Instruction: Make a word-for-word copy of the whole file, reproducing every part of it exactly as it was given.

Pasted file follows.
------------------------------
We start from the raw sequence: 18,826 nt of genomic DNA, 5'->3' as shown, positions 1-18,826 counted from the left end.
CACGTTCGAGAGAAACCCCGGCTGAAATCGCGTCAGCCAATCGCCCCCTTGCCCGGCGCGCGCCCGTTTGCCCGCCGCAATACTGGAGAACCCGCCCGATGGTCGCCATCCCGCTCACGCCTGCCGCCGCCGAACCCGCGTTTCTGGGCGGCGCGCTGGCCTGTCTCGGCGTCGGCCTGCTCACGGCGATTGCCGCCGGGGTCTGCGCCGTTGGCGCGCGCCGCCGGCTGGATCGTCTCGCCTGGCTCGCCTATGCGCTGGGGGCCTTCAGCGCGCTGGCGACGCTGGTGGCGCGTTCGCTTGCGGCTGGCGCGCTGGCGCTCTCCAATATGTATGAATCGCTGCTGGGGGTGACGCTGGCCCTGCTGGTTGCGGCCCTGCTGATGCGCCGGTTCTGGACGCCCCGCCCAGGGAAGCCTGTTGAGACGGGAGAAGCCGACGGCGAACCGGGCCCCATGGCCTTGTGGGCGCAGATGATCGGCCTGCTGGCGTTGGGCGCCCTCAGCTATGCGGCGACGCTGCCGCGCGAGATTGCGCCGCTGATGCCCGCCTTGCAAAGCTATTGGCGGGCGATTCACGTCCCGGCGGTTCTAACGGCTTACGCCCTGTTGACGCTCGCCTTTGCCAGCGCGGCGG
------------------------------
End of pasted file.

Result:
We start from the raw sequence: 18,826 nt of genomic DNA, 5'->3' as shown, positions 1-18,826 counted from the left end.
CACGTTCGAGAGAAACCCCGGCTGAAATCGCGTCAGCCAATCGCCCCCTTGCCCGGCGCGCGCCCGTTTGCCCGCCGCAATACTGGAGAACCCGCCCGATGGTCGCCATCCCGCTCACGCCTGCCGCCGCCGAACCCGCGTTTCTGGGCGGCGCGCTGGCCTGTCTCGGCGTCGGCCTGCTCACGGCGATTGCCGCCGGGGTCTGCGCCGTTGGCGCGCGCCGCCGGCTGGATCGTCTCGCCTGGCTCGCCTATGCGCTGGGGGCCTTCAGCGCGCTGGCGACGCTGGTGGCGCGTTCGCTTGCGGCTGGCGCGCTGGCGCTCTCCAATATGTATGAATCGCTGCTGGGGGTGACGCTGGCCCTGCTGGTTGCGGCCCTGCTGATGCGCCGGTTCTGGACGCCCCGCCCAGGGAAGCCTGTTGAGACGGGAGAAGCCGACGGCGAACCGGGCCCCATGGCCTTGTGGGCGCAGATGATCGGCCTGCTGGCGTTGGGCGCCCTCAGCTATGCGGCGACGCTGCCGCGCGAGATTGCGCCGCTGATGCCCGCCTTGCAAAGCTATTGGCGGGCGATTCACGTCCCGGCGGTTCTAACGGCTTACGCCCTGTTGACGCTCGCCTTTGCCAGCGCGGCGG